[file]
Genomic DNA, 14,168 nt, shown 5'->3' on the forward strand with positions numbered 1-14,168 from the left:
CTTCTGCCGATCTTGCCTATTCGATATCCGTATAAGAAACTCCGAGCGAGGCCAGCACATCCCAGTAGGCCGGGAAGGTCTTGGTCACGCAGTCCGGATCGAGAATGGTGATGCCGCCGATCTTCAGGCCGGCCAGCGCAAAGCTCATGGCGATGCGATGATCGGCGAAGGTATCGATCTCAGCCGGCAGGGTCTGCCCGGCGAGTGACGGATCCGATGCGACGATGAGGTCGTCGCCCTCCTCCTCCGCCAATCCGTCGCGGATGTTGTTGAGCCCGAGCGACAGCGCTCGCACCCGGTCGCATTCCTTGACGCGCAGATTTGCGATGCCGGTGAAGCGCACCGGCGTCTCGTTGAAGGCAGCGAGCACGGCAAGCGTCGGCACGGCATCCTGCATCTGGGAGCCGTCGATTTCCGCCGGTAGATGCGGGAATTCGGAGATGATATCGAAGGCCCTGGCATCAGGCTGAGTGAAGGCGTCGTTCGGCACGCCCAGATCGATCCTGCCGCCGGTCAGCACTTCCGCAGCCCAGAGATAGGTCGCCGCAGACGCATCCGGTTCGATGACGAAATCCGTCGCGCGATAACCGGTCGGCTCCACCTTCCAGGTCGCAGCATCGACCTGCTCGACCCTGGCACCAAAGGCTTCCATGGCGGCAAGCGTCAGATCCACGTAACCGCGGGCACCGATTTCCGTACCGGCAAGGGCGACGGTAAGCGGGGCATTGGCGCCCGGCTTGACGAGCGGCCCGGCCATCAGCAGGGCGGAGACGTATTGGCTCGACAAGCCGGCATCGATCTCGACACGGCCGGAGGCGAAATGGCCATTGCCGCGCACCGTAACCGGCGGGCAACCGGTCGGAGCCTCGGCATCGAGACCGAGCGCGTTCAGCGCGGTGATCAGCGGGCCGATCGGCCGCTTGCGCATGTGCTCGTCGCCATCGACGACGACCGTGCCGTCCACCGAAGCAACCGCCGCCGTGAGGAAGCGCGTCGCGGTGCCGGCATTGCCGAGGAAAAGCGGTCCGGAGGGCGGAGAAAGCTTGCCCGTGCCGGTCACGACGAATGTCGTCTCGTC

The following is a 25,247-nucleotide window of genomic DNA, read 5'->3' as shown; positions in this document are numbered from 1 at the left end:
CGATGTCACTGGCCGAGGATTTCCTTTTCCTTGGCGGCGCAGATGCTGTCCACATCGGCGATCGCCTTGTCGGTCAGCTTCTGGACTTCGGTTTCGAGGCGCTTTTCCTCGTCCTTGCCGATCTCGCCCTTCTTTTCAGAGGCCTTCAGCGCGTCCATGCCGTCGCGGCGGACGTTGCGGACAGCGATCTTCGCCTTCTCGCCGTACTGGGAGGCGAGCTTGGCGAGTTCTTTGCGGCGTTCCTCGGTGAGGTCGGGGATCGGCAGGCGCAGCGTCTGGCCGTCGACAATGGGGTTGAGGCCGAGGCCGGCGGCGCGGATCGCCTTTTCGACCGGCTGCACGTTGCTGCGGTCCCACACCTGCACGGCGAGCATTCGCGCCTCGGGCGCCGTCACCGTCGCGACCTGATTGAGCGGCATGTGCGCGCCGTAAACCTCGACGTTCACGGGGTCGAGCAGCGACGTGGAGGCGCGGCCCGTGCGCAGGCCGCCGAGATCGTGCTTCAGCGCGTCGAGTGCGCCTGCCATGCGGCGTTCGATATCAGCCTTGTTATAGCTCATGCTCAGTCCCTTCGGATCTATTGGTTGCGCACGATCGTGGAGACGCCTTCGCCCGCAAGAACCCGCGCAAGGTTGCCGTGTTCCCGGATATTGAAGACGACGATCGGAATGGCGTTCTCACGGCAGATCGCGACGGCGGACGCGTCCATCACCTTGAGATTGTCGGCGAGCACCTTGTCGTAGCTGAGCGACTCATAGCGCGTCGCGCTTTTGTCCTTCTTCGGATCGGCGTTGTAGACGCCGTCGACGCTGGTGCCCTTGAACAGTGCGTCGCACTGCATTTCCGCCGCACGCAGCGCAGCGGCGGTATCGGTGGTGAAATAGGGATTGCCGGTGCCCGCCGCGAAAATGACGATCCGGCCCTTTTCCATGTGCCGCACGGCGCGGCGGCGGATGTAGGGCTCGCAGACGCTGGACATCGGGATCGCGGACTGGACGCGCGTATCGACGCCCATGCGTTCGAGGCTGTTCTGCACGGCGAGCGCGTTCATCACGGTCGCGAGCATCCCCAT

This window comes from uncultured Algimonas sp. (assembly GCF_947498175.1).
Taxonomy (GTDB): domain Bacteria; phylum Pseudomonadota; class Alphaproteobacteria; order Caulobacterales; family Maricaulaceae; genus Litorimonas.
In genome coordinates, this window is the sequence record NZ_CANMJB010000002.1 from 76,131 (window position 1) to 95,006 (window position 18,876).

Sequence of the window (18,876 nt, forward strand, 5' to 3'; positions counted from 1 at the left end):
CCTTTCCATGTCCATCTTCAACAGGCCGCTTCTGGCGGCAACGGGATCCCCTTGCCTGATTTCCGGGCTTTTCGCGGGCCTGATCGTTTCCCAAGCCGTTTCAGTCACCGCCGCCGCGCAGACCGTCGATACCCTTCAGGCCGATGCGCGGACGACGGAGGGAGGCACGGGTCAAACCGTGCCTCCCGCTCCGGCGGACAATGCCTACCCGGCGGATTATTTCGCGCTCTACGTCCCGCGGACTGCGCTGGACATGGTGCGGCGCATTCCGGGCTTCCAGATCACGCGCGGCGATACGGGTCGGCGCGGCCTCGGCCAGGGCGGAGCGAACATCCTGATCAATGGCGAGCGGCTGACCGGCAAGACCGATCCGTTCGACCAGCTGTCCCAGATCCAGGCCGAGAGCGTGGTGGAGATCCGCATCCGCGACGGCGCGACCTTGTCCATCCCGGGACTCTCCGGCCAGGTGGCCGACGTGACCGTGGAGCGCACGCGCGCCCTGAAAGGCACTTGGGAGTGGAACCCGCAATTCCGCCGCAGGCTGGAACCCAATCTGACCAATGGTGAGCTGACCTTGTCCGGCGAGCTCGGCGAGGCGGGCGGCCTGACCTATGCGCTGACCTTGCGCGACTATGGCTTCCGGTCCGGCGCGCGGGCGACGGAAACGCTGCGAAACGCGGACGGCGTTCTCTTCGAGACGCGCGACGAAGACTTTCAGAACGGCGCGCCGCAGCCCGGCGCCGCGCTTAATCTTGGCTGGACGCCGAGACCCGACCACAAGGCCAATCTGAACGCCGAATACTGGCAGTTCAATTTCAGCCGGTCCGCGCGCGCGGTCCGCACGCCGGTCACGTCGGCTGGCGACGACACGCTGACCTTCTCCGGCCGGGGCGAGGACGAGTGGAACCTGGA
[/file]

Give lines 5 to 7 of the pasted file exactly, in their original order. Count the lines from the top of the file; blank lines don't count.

This window comes from uncultured Algimonas sp. (assembly GCF_947498175.1).
Taxonomy (GTDB): domain Bacteria; phylum Pseudomonadota; class Alphaproteobacteria; order Caulobacterales; family Maricaulaceae; genus Litorimonas.
In genome coordinates, this window is the sequence record NZ_CANMJB010000002.1 from 76,131 (window position 1) to 95,006 (window position 18,876).